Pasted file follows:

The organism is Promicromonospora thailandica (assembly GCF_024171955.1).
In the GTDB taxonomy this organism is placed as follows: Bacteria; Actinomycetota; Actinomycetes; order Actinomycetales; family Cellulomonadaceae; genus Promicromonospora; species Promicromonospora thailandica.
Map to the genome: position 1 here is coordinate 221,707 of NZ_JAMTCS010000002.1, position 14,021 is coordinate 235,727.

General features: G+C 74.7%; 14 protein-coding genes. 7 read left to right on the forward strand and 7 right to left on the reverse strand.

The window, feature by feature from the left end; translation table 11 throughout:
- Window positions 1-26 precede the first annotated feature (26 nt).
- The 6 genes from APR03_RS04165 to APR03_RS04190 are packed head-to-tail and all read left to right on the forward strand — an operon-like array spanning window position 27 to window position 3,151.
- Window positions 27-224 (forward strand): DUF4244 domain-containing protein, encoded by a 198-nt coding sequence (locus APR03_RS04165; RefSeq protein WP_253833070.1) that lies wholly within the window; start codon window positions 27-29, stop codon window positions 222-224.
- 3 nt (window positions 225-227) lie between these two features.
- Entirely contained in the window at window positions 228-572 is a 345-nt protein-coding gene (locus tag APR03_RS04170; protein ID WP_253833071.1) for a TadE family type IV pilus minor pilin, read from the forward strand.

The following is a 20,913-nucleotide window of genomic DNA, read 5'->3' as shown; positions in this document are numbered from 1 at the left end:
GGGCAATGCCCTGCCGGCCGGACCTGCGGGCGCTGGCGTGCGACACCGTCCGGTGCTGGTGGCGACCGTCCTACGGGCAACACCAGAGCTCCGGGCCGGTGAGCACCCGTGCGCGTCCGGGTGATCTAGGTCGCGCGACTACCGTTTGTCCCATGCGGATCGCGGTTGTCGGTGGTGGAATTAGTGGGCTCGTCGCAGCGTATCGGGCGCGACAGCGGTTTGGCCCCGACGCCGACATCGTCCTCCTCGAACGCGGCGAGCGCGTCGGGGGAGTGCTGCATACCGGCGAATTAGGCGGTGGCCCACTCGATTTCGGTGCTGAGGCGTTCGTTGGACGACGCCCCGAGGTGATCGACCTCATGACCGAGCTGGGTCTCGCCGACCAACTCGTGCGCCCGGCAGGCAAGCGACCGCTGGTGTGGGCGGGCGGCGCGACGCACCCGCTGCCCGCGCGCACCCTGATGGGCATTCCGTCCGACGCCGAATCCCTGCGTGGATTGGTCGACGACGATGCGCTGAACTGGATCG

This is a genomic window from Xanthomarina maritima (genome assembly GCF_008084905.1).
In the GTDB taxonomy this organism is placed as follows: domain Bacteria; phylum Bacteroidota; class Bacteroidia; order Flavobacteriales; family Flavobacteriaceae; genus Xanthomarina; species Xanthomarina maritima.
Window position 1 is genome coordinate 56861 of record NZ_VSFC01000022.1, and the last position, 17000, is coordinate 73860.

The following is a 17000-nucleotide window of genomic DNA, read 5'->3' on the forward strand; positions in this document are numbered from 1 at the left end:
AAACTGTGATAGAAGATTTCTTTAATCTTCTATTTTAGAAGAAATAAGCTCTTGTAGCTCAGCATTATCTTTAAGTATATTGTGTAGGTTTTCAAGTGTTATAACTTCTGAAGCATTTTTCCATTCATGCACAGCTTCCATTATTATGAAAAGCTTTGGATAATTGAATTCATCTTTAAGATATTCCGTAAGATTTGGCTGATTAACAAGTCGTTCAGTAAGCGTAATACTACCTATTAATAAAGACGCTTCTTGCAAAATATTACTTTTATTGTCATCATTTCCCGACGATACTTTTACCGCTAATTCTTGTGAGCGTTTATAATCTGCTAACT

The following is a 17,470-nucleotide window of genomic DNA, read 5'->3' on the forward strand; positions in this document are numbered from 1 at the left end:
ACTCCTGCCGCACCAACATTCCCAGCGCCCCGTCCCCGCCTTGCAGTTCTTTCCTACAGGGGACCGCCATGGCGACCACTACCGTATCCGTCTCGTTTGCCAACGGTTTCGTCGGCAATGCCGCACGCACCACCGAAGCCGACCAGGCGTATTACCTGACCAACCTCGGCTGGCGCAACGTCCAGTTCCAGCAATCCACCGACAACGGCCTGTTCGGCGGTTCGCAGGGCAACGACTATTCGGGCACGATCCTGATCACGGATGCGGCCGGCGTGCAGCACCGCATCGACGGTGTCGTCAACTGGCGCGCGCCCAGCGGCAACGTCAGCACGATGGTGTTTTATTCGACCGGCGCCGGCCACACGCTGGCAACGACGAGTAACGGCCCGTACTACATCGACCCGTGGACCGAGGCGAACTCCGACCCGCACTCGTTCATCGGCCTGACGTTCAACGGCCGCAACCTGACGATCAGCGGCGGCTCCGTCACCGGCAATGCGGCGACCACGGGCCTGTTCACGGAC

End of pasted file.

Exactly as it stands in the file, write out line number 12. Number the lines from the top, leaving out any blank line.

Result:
GGGCAATGCCCTGCCGGCCGGACCTGCGGGCGCTGGCGTGCGACACCGTCCGGTGCTGGTGGCGACCGTCCTACGGGCAACACCAGAGCTCCGGGCCGGTGAGCACCCGTGCGCGTCCGGGTGATCTAGGTCGCGCGACTACCGTTTGTCCCATGCGGATCGCGGTTGTCGGTGGTGGAATTAGTGGGCTCGTCGCAGCGTATCGGGCGCGACAGCGGTTTGGCCCCGACGCCGACATCGTCCTCCTCGAACGCGGCGAGCGCGTCGGGGGAGTGCTGCATACCGGCGAATTAGGCGGTGGCCCACTCGATTTCGGTGCTGAGGCGTTCGTTGGACGACGCCCCGAGGTGATCGACCTCATGACCGAGCTGGGTCTCGCCGACCAACTCGTGCGCCCGGCAGGCAAGCGACCGCTGGTGTGGGCGGGCGGCGCGACGCACCCGCTGCCCGCGCGCACCCTGATGGGCATTCCGTCCGACGCCGAATCCCTGCGTGGATTGGTCGACGACGATGCGCTGAACTGGATCG